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I came across this headline:

"Class Struggle in My Family’s Hometown"

Can you tell if "Struggle" is a noun or verb without any further context?

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    "Struggle" is a noun here. It's modified by the noun "class" to give the noun phrase "class struggle".
    – BillJ
    Commented Jan 6, 2022 at 12:27
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    – gotube
    Commented Jan 6, 2022 at 23:20

2 Answers 2

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Most readers should recognize the term “class struggle” from Marxist theory, and no further analysis would be necessary.

If not, however, we can quickly see that “class” as a subject and “struggle” as a verb do not agree: it should be either “class struggles” or “classes struggle”. So, ignoring the unlikely possibility that the paper’s author and/or editor made such a basic mistake, we must conclude that “struggle” is not a verb here.

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  • I get it now. But what if I wanted to use it like: "class struggling in my family’s hometown" to visually signals "struggle" is a noun, would that be correct? Commented Jan 7, 2022 at 10:37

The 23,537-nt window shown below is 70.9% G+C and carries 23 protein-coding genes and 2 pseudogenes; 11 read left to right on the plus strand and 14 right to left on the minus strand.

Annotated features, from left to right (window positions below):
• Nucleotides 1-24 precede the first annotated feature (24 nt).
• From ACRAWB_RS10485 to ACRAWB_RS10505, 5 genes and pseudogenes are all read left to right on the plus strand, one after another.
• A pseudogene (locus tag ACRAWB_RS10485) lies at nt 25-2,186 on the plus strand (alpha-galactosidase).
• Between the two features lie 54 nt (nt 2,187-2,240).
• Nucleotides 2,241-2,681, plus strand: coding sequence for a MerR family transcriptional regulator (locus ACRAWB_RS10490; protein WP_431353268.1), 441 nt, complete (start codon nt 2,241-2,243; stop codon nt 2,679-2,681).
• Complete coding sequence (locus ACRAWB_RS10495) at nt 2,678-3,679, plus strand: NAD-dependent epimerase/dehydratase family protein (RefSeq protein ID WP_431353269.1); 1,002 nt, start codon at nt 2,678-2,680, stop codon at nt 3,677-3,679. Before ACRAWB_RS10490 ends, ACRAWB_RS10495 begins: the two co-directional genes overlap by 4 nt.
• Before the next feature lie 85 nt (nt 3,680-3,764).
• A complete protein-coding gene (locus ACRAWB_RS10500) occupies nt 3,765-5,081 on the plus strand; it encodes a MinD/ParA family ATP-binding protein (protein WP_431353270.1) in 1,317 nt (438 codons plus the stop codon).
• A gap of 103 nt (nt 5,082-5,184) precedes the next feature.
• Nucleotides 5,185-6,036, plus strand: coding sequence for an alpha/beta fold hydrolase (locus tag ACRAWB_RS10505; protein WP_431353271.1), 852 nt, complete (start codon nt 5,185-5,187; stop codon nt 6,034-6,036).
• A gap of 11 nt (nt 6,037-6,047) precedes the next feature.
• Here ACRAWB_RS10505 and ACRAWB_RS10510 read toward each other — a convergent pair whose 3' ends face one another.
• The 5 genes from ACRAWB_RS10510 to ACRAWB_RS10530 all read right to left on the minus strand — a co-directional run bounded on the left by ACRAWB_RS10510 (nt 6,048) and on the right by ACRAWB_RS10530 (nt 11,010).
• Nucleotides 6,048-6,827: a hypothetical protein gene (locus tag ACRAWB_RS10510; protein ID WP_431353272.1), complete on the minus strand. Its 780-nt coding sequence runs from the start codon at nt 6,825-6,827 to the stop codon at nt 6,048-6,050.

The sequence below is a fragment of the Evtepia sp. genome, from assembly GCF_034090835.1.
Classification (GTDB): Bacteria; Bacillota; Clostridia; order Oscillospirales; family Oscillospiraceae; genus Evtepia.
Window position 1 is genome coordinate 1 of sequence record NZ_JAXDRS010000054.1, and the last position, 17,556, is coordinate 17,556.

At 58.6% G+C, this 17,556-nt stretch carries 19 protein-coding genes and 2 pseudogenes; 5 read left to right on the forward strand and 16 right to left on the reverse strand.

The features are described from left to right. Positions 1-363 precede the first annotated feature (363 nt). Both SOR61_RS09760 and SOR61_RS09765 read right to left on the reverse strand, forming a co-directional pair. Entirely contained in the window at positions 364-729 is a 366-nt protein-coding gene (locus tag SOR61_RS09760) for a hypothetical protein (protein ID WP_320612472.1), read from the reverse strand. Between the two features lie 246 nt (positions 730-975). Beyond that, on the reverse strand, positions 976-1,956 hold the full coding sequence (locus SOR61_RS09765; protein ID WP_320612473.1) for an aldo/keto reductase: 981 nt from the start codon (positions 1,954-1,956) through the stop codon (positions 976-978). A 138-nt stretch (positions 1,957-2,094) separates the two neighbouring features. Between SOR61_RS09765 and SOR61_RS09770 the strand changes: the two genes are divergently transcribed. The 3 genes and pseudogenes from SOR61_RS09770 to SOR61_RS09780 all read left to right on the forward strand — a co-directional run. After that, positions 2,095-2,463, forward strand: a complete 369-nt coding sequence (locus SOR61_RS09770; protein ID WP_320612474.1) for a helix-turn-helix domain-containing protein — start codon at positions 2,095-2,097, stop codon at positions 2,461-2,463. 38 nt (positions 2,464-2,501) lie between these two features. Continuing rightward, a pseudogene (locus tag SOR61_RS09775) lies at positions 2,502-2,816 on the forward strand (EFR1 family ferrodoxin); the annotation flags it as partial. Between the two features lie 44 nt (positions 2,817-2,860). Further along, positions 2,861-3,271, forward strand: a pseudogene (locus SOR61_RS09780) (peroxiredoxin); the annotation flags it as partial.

• @luizantonio If you are referring to class struggle in the Marxist sense, “struggling” wouldn’t work. While ambiguous, my brain wants to read that version as a verb—the opposite of what you want.
    – StephenS
    Commented Jan 7, 2022 at 13:22
  • I think I get it now: ""class struggling in my family’s hometown" can make one think there is only one class fighting for something. this ambiguity is not very obvious for someone im process of learning English Commented Jan 7, 2022 at 17:17
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It is a noun. "class" and "struggle" are both nouns and we combined them to make a compound noun. For e.g. cat food or fire-fly.

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    I wouldn't call "class struggle" a compound noun, but a syntactic construction consisting of the noun "struggle" as head and the noun "class" as its modifier. I agree that firefly is a compound noun, but "cat food" is a syntactic construction (head + modifier).
    – BillJ
    Commented Jan 6, 2022 at 12:21
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    Bro, talk in English. Commented Jan 6, 2022 at 12:25
  • If you don't understand English perhaps you shouldn't be posting answers on ELL, especially wrong ones. Note that "class struggle" is not a compound noun.
    – BillJ
    Commented Jan 6, 2022 at 12:30
  • What is the difference between a noun phrase and a compound noun? Also, is "noun phrase" a compound noun? Commented Jan 6, 2022 at 12:33
  • wouldn't "class struggling" be clearer that "struggle" is being used as a noun? at least visually? do "class struggle in my family’s hometown" and "class struggling in my family’s hometown" differ somehow? Commented Jan 6, 2022 at 12:36

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